Going wine tasting in the Douro Valley, one of the most beautiful wine regions in the world
As I turned around I had the whole expanse of the Douro Valley before me, the cobalt-blue river snaking its way through the steep mossy-green hills for as far as the eye could see.
Just to the left of me was an infinity pool, the bright blue water as inviting as the numerous wines that lay on the table in front of me.
As we were just moving from the reds into the ports, the syrupy sweet dessert wine and what this region is famous for, the wine won out.
After all, there’s not many places in the world where you can learn all about wine and port in a setting such as stunning as this.
Earlier that day, as the inky morning sky was just starting to brighten up, I found myself outside the São Bento train station.
Dating back to 1864, the São Bento train station is a pretty impressive building in itself. Even though the outside is unremarkable, as soon as you step inside there are the most amazing tile facades depicting Portugal’s history, one of which is of Portugal’s famous wine region, the Douro Valley, the place where Brianna and I were going on our day trip.
The Douro Valley is actually the oldest demarcated wine region in the world and people have been producing wine here for the last 2,000 years. This makes it a must-see on any trip to Porto and the one thing I was most looking forward to doing on our weekend away!
To get to the Douro Valley the train took us through the most beautiful scenery for an hour before we jumped off at Ferrão, a deserted station in the middle of nowhere.
It was there that we met Jorge, our taxi driver for the day who was going to take us onto the Douro Valley to show us one of his favourite vineyards in the area – Quinta do Crasto.
Even though you can get a taxi or bus from Porto to the Douro Valley, the train follows the Douro River through the countryside and past these cute little towns, and it really is an incredibly picturesque train ride.
The drive from Ferrão to the Douro Valley was equally beautiful.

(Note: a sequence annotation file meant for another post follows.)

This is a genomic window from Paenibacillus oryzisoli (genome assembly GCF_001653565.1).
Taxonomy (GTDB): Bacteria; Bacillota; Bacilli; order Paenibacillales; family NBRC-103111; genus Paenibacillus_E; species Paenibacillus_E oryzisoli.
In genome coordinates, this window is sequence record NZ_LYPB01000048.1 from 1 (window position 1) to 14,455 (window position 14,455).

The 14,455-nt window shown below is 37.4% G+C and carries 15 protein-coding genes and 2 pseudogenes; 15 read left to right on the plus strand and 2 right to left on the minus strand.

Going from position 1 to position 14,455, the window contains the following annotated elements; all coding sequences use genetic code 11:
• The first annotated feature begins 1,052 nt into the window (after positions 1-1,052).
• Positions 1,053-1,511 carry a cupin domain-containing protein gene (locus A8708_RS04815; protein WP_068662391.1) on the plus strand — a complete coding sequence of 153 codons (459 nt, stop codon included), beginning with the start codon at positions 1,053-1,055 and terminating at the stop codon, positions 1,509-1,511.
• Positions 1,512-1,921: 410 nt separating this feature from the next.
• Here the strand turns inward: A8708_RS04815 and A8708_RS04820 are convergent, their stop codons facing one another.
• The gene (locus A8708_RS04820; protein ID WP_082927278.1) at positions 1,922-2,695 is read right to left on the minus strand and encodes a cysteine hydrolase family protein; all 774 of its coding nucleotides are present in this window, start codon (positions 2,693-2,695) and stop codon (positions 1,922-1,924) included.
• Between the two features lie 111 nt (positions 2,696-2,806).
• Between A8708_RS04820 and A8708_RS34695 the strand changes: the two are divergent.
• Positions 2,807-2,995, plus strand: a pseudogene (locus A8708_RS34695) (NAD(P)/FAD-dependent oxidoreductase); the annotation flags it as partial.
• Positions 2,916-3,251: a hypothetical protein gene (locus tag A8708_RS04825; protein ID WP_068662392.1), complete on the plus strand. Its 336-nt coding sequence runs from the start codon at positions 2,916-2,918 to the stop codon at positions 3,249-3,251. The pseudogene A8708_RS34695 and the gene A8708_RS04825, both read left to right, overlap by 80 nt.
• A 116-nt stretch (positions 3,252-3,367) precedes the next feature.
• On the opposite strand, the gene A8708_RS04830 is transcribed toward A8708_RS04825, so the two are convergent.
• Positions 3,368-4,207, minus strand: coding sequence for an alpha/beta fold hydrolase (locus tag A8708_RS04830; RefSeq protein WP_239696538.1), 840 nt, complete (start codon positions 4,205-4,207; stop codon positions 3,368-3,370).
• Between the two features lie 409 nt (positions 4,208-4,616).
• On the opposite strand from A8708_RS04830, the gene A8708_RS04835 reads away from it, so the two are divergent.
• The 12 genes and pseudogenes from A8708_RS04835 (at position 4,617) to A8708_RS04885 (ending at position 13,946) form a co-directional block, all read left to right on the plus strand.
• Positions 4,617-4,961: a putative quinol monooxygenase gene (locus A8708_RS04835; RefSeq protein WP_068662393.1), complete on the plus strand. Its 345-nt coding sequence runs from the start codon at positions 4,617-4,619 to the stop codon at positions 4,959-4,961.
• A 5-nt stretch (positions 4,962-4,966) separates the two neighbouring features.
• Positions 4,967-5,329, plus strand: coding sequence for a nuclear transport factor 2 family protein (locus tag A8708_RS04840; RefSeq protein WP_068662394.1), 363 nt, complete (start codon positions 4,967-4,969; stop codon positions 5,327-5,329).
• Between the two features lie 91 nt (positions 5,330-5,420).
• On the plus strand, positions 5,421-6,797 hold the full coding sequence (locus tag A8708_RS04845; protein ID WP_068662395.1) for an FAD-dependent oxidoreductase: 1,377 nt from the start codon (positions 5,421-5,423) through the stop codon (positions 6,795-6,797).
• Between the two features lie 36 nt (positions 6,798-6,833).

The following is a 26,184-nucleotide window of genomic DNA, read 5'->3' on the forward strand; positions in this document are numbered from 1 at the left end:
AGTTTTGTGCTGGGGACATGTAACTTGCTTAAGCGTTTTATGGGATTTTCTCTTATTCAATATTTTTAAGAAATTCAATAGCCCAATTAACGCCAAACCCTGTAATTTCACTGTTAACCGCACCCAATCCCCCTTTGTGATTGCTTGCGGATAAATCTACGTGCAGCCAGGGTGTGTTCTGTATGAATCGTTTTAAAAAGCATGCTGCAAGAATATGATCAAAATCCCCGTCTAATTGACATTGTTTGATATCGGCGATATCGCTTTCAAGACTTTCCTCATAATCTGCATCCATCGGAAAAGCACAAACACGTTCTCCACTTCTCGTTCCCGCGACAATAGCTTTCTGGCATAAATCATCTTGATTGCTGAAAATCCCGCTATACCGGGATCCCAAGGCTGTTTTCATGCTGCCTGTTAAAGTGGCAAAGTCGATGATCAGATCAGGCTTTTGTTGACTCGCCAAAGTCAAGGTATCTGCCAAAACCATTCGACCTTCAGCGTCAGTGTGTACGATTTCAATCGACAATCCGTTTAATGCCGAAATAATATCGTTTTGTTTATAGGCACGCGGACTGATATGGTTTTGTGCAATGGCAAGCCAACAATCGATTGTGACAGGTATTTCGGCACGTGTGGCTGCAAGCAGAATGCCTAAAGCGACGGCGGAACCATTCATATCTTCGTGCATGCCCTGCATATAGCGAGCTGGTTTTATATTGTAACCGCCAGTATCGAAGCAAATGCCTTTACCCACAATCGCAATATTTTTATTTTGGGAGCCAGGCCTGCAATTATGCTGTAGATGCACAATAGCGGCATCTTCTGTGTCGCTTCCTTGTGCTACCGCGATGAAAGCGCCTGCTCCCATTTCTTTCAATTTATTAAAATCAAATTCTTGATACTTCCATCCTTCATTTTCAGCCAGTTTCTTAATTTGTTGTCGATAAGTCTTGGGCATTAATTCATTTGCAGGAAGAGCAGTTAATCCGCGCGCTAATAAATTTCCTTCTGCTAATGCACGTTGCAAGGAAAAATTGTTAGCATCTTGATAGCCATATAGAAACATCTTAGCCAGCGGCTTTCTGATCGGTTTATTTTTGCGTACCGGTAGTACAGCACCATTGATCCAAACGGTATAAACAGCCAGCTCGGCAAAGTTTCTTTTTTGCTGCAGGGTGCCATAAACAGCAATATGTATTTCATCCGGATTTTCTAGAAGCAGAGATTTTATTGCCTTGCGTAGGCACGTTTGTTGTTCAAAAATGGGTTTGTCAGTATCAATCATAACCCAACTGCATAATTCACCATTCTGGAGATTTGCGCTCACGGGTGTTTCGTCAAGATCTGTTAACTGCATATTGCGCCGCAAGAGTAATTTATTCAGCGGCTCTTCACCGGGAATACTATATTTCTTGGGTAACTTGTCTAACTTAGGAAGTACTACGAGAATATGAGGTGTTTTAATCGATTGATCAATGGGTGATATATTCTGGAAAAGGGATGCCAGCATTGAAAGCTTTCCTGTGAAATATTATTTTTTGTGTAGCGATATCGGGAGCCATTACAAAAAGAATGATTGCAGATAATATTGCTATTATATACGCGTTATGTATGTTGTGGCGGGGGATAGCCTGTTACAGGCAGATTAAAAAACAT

As we made our way higher and higher up into the mountains we eventually broke through the clouds until we were directly above them, the valley bathed in white as the clouds clung to the hills.
On the way to Quinta do Crasto, one of the most famous vineyards in the region, Jorge took us to D’Origem, a tiny vineyard run by Paulo and Sandra that produced a delicious red wine, golden peppery olive oil and almonds to boot. It was amazing seeing this family who had been producing wine for generations and they still had so much passion for it.
From D’Origem we went onto Quinta do Crasto in the heart of the Douro Valley.
Quinta do Crasto have been producing wine ever since 1615 and they have won numerous prestigious awards around the world, so you know they produce the good stuff.
With an infinity pool and an old chapel overlooking the Douro Valley, Quinta do Crasto is absolutely stunning and I could’ve wandered around here for hours taking in all the different views. But we were here for one thing and one thing only – the wine.
With Manuel, the master of wine at Quinta do Crasto, our tasting session was right next door to the infinity pool with the Douro Valley in the background. I don’t know if it made the wines taste better but it certainly felt like it!
Manuel talked us through all the different flavours of each wine and I immediately feel in love with the Quinta do Crasto Tinta Roriz, a bold red that tasted of cherries and plums and notes of oak.
Still, we were in Porto so it’d be rude of me not to talk about the port.
Much like with champagne only coming from the Champagne region in France, port is only considered to be port if it’s produced in the Douro Valley.
Now as my parents will attest to, I drink port wine like I drink my red wine, and it was great to experience one of my favourite drinks in the birthplace of it. It really lived up to all my expectations!
After we got through our sixth bottle of wine (you can probably tell I lost count), the sun was starting to set.
As we were talking to Andreia, one of the workers at Quinta do Crasto, she said the best place to watch the sun set was high up in the hills with the view of the Douro Valley all around, so we hopped into the back of one of the tractors and made it up to where the vines were growing.
I don’t know if it was all the wine I’d drunk throughout the day or whether it was from the golden sunset before our eyes, but I couldn’t imagine a more beautiful setting to go wine tasting than the Douro Valley.
Our trip to Porto was part of a campaign with Monarch who have just launched a new route from London to Porto. As always, all views and opinions are entirely my own and without bias.
Is the Douro Valley somewhere you’d like to go? Where if the best place you’ve ever been wine tasting? I’d love to hear what you think so let me know in the comment box below!
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